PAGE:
Groundwater has been a major source of agricultural, recreational, municipal, and domestic supply in the Coachella Valley of California since the early 1920s. Pumping of groundwater resulted in groundwater-level declines as large as 50 feet (ft) or 15 meters (m) by the late 1940s. Because of concerns that the declines could cause land subsidence, the Coachella Valley Water District (CVWD) and the U.S. Geological Survey (USGS) have cooperatively investigated subsidence in the Coachella Valley since 1996.
Importation of Colorado River water to the southern Coachella Valley began in 1949, resulting in a reduction in groundwater pumping and a recovery of groundwater levels during the 1950s through the 1970s. Since the late 1970s, the demand for water in the valley increased to the point that groundwater levels again declined in response to increased pumping and, consequently, increased the potential for land subsidence caused by aquifer-system compaction. Several management actions to increase recharge or to reduce reliance on groundwater have been implemented since as early as 1973 to address overdraft in the Coachella Valley. The implementation of three particular projects has markedly improved groundwater conditions in some of the historically most overdrafted areas of the valley: (1) groundwater substitution with surface-water imports since 2006 using Colorado River water through the Mid-Valley Pipeline project, which was expanded through 2017; (2) budget-based, tiered rates since 2009; and (3) managed aquifer recharge at the Thomas E. Levy Groundwater Replenishment Facility since 2009.
Global Positioning System (GPS) surveying and interferometric synthetic aperture radar (InSAR) methods were used to determine the location, extent, and magnitude of the vertical land-surface changes in the Coachella Valley during 2010–17, updating 1993–2010 information presented in previous USGS reports. The GPS measurements taken at 24 geodetic monuments in August 2010 and September 2015 indicated that the land-surface elevation was stable at 17 monuments but changed at seven monuments during the 5-year period. Subsidence ranged from 0.17 to 0.43 ±0.09 ft (52 to 132 ±28 millimeters, or mm) at three monuments, and uplift ranged from 0.11 to 0.18 ±0.09 ft (33 to 54 ±28 mm) at four monuments between 2010 and 2015. At two of the monuments that subsided, the subsidence rates decreased between 2010 and 2015 from those computed between 2005 and 2010. Data prior to 2010 were not available for the third monument that subsided; thus, the 2010–15 subsidence rate could not be compared to an earlier period. At three of the monuments that uplifted between 2010 and 2015, data collected in 2005 and 2010 indicated stability. Data prior to 2010 were not available for the fourth monument that uplifted; thus, the 2010–15 uplift rate could not be compared to an earlier period.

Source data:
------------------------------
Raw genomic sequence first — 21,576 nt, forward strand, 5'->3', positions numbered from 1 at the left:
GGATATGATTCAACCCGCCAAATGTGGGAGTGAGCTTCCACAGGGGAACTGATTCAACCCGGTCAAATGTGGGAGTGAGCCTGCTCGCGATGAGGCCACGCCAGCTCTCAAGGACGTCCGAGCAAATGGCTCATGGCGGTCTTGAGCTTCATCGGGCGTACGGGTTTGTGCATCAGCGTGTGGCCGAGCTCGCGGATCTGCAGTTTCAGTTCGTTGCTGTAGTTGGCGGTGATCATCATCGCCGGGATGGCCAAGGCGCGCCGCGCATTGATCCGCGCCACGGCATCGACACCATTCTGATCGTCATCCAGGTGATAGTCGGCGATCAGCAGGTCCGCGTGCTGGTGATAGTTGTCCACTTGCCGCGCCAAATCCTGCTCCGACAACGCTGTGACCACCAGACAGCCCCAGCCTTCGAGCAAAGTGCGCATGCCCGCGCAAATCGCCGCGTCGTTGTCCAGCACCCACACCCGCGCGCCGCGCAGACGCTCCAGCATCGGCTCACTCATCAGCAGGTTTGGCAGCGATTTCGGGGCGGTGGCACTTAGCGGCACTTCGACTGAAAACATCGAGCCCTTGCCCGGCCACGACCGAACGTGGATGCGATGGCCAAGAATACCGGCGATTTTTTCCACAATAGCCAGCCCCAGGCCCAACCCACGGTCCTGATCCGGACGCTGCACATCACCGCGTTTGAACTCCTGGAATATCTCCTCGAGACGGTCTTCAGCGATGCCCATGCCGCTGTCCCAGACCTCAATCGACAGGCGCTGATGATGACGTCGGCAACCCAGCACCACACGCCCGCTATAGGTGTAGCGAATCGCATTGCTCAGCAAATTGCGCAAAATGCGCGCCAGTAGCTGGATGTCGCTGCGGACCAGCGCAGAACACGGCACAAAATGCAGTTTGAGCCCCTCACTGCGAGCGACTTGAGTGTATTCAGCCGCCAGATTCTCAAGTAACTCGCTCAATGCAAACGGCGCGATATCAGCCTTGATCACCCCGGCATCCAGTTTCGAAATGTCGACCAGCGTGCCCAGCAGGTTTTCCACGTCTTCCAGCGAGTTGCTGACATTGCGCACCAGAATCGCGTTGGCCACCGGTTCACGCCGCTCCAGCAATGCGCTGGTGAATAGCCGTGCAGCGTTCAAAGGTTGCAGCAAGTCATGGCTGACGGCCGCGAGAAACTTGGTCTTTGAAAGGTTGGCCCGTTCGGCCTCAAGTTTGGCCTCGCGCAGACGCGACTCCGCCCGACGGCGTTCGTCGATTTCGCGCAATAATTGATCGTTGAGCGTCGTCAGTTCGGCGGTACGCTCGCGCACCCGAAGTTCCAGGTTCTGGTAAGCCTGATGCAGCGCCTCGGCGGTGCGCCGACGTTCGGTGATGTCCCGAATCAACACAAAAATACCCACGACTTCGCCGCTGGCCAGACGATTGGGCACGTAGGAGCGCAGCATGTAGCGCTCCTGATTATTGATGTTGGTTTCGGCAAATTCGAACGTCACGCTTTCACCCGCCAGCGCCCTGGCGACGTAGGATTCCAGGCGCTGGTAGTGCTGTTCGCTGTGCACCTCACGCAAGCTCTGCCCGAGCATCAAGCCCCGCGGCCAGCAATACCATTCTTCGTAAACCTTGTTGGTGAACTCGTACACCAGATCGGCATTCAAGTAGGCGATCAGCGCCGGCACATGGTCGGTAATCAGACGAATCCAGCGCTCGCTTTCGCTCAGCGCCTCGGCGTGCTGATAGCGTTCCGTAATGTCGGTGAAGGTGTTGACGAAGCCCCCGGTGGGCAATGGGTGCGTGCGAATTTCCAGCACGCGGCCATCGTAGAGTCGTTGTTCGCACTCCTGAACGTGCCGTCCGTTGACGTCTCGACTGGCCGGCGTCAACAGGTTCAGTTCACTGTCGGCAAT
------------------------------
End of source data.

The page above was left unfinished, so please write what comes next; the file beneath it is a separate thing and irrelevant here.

InSAR analyses for December 28, 2014–June 27, 2017, indicated that the land surface uplifted as much as about 0.20 ft (60 mm) near the Whitewater River Groundwater Replenishment Facility in the northern Coachella Valley and subsided as much as about 0.26 ft (80 mm) in the La Quinta area and less in Palm Desert, Indian Wells, and other localized areas in the southern Coachella Valley. These areas were identified as subsidence areas in previous reports covering periods during 1993–2010. The comparison of 2014–17 subsidence rates with those derived for 1995–2010 generally indicated a substantial slowing of subsidence, however. Analyses of deformation in the northern Coachella Valley were not included in the previous reports, so a comparison to deformation during the earlier period could not be made.
Water levels in wells near the subsiding geodetic monuments, in and near the three subsiding areas shown by InSAR, and throughout the valley generally indicated seasonal fluctuations and longer-term stability or rising groundwater levels since about 2010. These results mark a reversal in trends of groundwater-level declines during the preceding decades. This trend reversal provides new insights into aquifer-system mechanics. Although many areas have stopped subsiding, and a few have even uplifted, the few areas that did subside during 2010–17—albeit at a slower rate—indicate a mixed aquifer-system response. Subsidence when groundwater levels are stable or recovering indicates that residual compaction may have occurred. At the same time, coarse-grained materials and thin aquitards may have expanded as groundwater levels recovered. The continued valley-wide stabilization and recovery of groundwater levels since 2010 likely is a result of various projects designed to increase recharge or to reduce reliance on groundwater.
Sneed, M., and Brandt, J.T., 2020, Detection and measurement of land subsidence and uplift using Global Positioning System surveys and interferometric synthetic aperture radar, Coachella Valley, California, 2010–17: U.S. Geological Survey Scientific Investigations Report 2020–5093, 74 p., https://doi.org/10.3133/sir20205093.
ISSN: 2328-0328 (online)